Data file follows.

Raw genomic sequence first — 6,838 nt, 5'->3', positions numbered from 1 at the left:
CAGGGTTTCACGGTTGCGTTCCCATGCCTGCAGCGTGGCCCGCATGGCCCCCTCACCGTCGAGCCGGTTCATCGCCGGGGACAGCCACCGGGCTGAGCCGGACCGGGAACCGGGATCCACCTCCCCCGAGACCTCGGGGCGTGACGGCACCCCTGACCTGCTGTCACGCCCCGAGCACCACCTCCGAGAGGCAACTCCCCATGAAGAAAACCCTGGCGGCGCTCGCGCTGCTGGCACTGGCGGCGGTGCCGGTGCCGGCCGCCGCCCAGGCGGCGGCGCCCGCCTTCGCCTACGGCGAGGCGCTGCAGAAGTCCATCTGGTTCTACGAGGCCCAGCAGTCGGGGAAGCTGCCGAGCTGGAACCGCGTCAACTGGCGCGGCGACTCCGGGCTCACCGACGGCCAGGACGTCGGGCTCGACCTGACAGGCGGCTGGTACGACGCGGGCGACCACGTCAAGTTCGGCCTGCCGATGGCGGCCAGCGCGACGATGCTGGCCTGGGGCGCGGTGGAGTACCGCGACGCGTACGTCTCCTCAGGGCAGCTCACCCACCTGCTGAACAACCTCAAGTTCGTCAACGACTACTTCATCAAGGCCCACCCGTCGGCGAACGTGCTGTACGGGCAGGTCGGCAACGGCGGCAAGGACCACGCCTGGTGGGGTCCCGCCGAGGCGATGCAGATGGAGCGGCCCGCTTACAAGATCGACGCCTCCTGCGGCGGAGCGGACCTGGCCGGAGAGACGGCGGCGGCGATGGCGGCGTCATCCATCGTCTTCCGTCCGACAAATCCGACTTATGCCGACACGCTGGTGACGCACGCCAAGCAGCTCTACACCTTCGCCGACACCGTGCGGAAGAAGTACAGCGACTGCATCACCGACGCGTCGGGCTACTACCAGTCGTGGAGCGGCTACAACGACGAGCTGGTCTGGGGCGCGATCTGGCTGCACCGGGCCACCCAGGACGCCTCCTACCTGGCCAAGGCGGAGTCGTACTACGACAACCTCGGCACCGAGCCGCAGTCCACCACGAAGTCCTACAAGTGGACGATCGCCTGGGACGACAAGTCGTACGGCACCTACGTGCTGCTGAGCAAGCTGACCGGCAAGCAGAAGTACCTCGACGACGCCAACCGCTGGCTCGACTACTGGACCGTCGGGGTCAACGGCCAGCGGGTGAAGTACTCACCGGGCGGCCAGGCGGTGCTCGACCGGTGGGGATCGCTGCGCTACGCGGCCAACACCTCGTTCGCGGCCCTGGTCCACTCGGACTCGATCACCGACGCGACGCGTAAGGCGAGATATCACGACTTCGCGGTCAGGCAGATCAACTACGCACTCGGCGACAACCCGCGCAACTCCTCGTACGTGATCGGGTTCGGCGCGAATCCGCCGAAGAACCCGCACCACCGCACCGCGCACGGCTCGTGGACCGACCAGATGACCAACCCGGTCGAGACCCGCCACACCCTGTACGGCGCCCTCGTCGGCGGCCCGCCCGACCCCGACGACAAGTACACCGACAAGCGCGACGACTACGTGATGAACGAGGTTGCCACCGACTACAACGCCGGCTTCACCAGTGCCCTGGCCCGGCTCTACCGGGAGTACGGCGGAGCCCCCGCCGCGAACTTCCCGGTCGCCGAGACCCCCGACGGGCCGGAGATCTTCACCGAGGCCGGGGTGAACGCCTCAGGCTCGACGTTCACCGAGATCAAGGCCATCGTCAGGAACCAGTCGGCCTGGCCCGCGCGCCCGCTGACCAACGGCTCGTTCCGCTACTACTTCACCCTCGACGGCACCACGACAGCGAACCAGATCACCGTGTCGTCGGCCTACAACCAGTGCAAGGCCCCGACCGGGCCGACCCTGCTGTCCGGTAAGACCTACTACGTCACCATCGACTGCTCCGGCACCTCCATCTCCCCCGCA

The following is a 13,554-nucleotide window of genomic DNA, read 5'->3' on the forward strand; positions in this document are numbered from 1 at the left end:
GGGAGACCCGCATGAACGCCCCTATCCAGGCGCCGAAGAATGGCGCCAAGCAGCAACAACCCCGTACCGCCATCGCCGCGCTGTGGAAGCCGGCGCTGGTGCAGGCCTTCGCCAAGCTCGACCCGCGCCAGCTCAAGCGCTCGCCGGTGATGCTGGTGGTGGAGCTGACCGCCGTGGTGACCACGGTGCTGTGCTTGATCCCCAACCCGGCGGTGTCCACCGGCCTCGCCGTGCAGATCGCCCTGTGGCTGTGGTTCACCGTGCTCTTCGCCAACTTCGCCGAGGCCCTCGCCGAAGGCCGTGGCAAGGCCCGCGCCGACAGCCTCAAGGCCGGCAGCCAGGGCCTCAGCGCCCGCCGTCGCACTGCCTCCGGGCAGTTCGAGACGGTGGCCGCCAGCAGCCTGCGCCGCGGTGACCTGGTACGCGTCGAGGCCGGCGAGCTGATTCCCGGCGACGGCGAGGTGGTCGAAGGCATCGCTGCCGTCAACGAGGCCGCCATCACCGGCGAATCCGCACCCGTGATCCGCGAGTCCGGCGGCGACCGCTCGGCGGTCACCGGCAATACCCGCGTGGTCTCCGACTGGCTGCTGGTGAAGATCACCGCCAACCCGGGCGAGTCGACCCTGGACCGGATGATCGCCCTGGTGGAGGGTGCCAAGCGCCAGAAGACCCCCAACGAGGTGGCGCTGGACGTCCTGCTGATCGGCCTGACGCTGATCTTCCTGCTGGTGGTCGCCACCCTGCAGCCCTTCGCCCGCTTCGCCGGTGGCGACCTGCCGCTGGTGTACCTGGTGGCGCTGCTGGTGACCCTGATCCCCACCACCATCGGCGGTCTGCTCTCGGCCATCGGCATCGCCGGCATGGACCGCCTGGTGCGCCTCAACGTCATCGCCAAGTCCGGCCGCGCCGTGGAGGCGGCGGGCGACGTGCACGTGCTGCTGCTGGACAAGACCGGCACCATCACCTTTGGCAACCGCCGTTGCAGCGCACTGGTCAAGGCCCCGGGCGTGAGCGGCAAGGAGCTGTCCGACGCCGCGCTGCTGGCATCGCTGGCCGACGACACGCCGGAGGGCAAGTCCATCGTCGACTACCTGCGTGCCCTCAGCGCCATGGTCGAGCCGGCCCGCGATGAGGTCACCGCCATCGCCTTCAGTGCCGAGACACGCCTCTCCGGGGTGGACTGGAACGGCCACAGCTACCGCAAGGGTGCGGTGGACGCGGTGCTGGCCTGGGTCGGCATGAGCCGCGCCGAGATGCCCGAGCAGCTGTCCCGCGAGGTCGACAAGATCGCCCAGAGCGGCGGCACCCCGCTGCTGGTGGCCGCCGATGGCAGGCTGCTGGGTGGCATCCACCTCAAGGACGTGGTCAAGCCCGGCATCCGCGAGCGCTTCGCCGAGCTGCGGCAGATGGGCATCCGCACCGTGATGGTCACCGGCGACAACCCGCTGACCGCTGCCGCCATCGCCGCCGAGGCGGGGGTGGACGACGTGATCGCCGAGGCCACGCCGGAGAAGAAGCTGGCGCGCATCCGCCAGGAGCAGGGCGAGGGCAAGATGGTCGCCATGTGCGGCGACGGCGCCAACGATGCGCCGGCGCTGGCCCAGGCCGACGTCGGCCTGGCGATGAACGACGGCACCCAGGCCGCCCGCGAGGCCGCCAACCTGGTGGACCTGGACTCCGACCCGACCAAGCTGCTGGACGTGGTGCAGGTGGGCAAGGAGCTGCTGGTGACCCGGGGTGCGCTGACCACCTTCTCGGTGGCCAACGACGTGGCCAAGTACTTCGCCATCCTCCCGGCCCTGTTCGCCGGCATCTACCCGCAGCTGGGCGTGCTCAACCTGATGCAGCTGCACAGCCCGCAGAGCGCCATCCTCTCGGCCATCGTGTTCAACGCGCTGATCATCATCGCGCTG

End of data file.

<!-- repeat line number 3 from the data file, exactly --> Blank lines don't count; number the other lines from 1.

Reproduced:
The following is a 13,554-nucleotide window of genomic DNA, read 5'->3' on the forward strand; positions in this document are numbered from 1 at the left end: